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OnPolitics: SCOTUS returns to in-person arguments

OnPolitics: SCOTUS returns to in-person arguments

The Supreme Court returns with a docket full of hot-button issues such as abortion, gun rights and the death penalty. ‌ ‌ ‌ ‌ ‌ ‌ ‌ ‌ ‌ ‌ ‌ ‌ ‌ ‌ ‌ ‌ ‌ ‌ ‌ ‌ ‌ ‌ ‌ ‌ ‌ ‌ ‌ ‌ ‌ ‌ ‌ ‌ ‌ ‌ ‌ ‌ ‌ ‌ ‌ ‌ ‌ ‌ ‌ ‌ ‌ ‌ ‌ ‌ ‌ ‌ ‌ ‌ ‌ ‌ ‌ ‌ ‌ ‌  ‌ ‌ ‌ ‌ ‌ ‌ ‌ ‌ ‌ ‌ ‌ ‌ ‌ ‌ ‌ ‌ ‌ ‌ ‌ ‌ ‌ ‌ ‌ ‌ ‌ ‌ ‌ ‌ ‌ ‌ ‌ ‌ ‌ ‌ ‌ ‌ ‌ ‌ ‌ ‌ ‌ ‌ ‌ ‌ ‌ ‌ ‌ ‌ ‌ ‌ ‌ ‌ ‌ ‌ ‌ ‌ ‌ ‌  ‌ ‌ ‌ ‌ ‌ ‌ ‌ ‌ ‌ ‌ ‌ ‌ ‌ ‌ ‌ ‌ ‌ ‌ ‌ ‌ ‌ ‌ ‌ ‌ ‌ ‌ ‌ ‌ ‌ ‌ ‌ ‌ ‌ ‌ ‌ ‌ ‌ ‌ ‌ ‌ ‌ ‌ ‌ ‌ ‌ ‌ ‌ ‌ ‌ ‌ ‌ ‌ ‌ ‌ ‌ ‌ ‌ ‌  ‌ ‌ ‌ ‌ ‌ ‌ ‌ ‌ ‌ ‌ ‌ ‌ ‌ ‌ ‌ ‌ ‌ ‌

On Politics
Monday, October 4
The U.S. Supreme Court.
OnPolitics: SCOTUS returns to in-person arguments
The Supreme Court returns with a docket full of hot-button issues such as abortion, gun rights and the death penalty.

Happy Monday, OnPolitics readers!

Seventeen months after the high court convened by telephone for the first time in its 230-year history due to the coronavirus pandemic, the Supreme Court returned to the courtroom today

Most of them, anyway. Associate Justice Brett Kavanaugh tested positive for COVID-19 on Thursday and took part remotely.

With their busy schedule, the Supreme Court has already declined to hear two cases, one requiring sex offenders to carry IDs and another challenging a Wisconsin law that bans state residents who have been convicted of felonies from owning handguns for the rest of their lives.

It's Amy and Mabinty, with the day's top news. 

A look ahead at SCOTUS' explosive case docket

The justices are hitting the ground running with a docket full of controversial issues such as abortion, gun rights and the death penalty.

Mississippi's ban on most abortions after 15 weeks of pregnancy is by far the most heated case before the court, where a six-member conservative majority will have a crack at undermining and possibly overturning the landmark 1973 decision in Roe v. Wade that created a constitutional right to abortion or a subsequent case in 1992 that protected that right up to about 24 weeks of pregnancy.  

The justices will also wade into legal disputes over the right to carry handguns outside the home, when officials may approve regulations that affect religion, whether the government may keep the existence of CIA "black sites" a secret and whether to reinstate the death penalty for  Boston Marathon bomber Dzhokhar Tsarnaev.

Will partisan politics impact the court? Some people, like Justice Amy Coney Barrett, argue that the Supreme Court isn't "a bunch of partisan hacks." Others are interested to see exactly how the justices will interpret the law.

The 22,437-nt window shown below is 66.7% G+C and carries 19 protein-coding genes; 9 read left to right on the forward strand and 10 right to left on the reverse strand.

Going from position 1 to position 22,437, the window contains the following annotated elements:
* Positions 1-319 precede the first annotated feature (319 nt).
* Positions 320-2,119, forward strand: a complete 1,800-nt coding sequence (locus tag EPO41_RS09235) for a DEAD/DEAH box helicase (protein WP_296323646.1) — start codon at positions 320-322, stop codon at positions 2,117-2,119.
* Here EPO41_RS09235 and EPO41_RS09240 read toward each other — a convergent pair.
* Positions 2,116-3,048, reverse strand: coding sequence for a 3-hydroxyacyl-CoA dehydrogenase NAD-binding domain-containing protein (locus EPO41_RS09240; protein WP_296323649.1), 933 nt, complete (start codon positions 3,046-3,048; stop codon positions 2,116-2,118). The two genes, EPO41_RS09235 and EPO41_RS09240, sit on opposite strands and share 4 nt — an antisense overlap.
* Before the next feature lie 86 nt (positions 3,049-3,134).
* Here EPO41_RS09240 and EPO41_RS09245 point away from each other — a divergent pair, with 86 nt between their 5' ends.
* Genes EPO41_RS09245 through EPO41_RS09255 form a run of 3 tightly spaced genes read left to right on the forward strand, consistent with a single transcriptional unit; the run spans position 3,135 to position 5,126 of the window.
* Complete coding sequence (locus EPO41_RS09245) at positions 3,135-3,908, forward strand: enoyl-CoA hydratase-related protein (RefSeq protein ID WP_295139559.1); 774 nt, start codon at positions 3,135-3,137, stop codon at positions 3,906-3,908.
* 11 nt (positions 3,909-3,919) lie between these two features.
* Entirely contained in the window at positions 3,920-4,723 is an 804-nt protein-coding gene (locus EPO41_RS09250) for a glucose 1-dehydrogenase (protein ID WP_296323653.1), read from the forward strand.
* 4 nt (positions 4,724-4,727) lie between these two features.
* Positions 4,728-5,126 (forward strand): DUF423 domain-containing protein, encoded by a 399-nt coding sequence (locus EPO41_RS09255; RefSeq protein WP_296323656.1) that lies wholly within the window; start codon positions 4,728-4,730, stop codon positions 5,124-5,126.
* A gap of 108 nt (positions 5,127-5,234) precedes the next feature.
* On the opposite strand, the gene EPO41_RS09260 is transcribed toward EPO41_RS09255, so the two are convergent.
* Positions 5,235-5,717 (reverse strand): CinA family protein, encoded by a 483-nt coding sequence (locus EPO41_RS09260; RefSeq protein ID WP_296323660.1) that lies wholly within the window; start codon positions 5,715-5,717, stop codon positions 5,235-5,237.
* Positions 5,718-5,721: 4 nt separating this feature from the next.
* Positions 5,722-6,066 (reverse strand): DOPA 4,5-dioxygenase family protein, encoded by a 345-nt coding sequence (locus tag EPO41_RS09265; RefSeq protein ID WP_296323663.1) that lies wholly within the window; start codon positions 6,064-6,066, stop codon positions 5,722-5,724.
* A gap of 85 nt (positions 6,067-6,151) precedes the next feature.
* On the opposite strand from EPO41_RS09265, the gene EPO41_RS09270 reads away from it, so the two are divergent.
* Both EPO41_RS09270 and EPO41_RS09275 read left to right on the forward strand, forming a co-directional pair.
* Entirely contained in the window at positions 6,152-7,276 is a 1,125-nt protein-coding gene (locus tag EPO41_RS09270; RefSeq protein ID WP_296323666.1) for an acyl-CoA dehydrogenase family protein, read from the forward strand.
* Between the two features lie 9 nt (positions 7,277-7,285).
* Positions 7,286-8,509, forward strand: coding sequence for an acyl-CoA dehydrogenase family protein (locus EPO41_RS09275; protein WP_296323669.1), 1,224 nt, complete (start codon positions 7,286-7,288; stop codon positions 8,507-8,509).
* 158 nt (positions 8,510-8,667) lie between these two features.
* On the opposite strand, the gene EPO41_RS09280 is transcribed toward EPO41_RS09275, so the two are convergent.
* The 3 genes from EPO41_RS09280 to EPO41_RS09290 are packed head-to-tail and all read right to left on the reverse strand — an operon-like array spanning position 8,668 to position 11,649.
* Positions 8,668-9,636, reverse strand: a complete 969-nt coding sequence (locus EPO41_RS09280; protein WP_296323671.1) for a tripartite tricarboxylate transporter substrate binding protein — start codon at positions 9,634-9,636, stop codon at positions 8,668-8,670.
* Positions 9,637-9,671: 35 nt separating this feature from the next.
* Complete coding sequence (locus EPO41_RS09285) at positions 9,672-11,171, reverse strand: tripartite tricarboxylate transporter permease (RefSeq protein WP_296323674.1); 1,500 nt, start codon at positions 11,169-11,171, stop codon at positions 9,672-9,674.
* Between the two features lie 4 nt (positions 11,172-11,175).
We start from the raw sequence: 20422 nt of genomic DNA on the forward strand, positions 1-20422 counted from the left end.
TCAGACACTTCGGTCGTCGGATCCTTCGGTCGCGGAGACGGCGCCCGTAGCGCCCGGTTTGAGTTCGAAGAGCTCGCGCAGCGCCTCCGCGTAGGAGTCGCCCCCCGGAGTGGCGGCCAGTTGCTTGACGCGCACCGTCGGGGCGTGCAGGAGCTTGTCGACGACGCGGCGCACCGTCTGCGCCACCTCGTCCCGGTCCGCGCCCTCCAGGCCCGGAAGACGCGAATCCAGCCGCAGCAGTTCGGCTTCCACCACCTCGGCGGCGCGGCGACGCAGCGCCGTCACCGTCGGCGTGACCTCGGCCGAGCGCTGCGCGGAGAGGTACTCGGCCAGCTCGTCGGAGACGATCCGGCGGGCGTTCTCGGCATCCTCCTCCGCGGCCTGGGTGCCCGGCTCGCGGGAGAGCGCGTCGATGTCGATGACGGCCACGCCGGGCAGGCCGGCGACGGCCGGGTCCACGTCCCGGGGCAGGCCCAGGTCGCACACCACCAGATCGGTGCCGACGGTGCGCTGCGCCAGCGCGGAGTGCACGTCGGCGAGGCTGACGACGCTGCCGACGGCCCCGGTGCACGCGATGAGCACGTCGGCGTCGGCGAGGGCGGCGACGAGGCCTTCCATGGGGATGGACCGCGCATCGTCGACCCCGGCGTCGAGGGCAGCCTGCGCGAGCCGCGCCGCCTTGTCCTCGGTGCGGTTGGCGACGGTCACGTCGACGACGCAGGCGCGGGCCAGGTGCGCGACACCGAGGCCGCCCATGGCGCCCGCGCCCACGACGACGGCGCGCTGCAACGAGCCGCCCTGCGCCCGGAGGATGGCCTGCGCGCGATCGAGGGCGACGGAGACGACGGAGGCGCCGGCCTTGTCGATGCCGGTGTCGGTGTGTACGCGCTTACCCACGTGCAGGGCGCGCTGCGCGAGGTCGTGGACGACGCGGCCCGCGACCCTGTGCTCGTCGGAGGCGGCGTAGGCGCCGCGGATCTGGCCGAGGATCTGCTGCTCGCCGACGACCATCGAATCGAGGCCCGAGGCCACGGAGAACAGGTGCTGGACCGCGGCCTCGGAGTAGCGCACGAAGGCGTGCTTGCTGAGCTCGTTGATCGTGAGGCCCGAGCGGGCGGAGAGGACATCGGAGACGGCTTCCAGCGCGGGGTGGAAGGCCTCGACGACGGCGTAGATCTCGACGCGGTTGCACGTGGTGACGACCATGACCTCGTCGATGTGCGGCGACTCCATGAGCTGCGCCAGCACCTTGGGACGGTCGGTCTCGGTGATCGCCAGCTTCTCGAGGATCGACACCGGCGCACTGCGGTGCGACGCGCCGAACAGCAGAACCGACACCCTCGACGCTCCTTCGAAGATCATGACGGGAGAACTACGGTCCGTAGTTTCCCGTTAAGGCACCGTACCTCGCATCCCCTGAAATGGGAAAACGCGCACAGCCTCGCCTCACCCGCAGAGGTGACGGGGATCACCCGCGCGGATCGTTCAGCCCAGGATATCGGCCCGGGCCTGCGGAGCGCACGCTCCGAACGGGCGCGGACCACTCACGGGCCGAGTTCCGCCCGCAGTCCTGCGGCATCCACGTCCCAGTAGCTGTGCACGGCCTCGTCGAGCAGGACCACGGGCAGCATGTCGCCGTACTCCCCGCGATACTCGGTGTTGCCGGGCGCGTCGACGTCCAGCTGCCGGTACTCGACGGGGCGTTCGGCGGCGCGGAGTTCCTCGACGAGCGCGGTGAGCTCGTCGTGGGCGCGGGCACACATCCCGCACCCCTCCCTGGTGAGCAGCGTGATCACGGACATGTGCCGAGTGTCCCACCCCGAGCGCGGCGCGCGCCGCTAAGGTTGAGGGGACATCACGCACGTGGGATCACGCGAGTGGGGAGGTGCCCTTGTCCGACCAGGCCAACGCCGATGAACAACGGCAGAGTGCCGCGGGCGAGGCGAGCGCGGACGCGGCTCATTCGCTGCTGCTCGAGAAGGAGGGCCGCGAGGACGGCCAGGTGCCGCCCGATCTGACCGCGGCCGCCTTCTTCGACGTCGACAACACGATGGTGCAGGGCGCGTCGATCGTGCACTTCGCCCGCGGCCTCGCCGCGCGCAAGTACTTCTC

"This term is going to tell us a lot," Kannon Shanmugam, an appellate attorney who has argued dozens of cases at the Supreme Court, said at a Federalist Society conference. The court will consider "the areas of public constitutional law that I think in many ways tell us the most about how justices look at the law." 

Real quick: Stories you might have missed

Is he going to run in 2024? Donald Trump's favorability ratings are his highest in any Iowa Poll.
Some #YangGang news: Former Democratic presidential candidate and New York City mayoral candidate Andrew Yang is no longer a registered Democrat.
The Trump-Twitter showdown continues: Trump has asked a federal judge in Florida to force Twitter to restore his account.
Florida's First Lady diagnosed with breast cancer: Casey DeSantis, wife to Florida Gov. Ron DeSantis, is battling breast cancer. "Casey is a true fighter, and she will never, never, never give up," the governor wrote.
Military suicides on the rise: The Pentagon's annual report on suicide found that soldiers died by suicide at the rate of 36.4 per 100,000 in 2020, up from 29.9 two years before.

Democrats still haggling over infrastructure

A group of moderate Democrats is holding out as lawmakers across the party resolved themselves to passing two pieces of legislation critical to President Joe Biden's agenda.

"People will be disappointed. People will not get everything they want. That is the art of legislating, but the goal here is to get both bills, and we're going to fight until we get both bills," Cedric Richmond, a senior adviser to Biden, told NBC News' "Meet the Press" on Sunday.

What's the holdup? Democratic leaders are searching for ways to ensure that both moderates and liberals are satisfied by the final deals on a $1 trillion infrastructure bill and $3.5 trillion budget package, which they want to pass together.

Though a majority of Democratic lawmakers and the president support both bills, the party's razor-thin majorities in both chambers of Congress mean that any small group of lawmakers could jeopardize the passage of a bill.

What's next? The White House has communicated with lawmakers over both packages for months. Initially content to let congressional Democratic leaders steer negotiations, Biden has begun playing a larger role in trying to ensure the passage of his agenda.

"I believe I can get this done. I believe, when the American people are aware of what's in it, we can get it done," Biden said before boarding Marine One on Saturday.

That's not all Congress is trying to figure out: Biden called Monday for a Senate vote this week on raising the country's debt limit, saying opposition from Republicans could create "a self-inflicted wound that takes our economy over a cliff."

"A meteor is headed to crash into our economy," Biden said. He told Republicans: "Just get out of the way, so you don't destroy it."

Happy National Taco Day🌮 — Amy and Mabinty 

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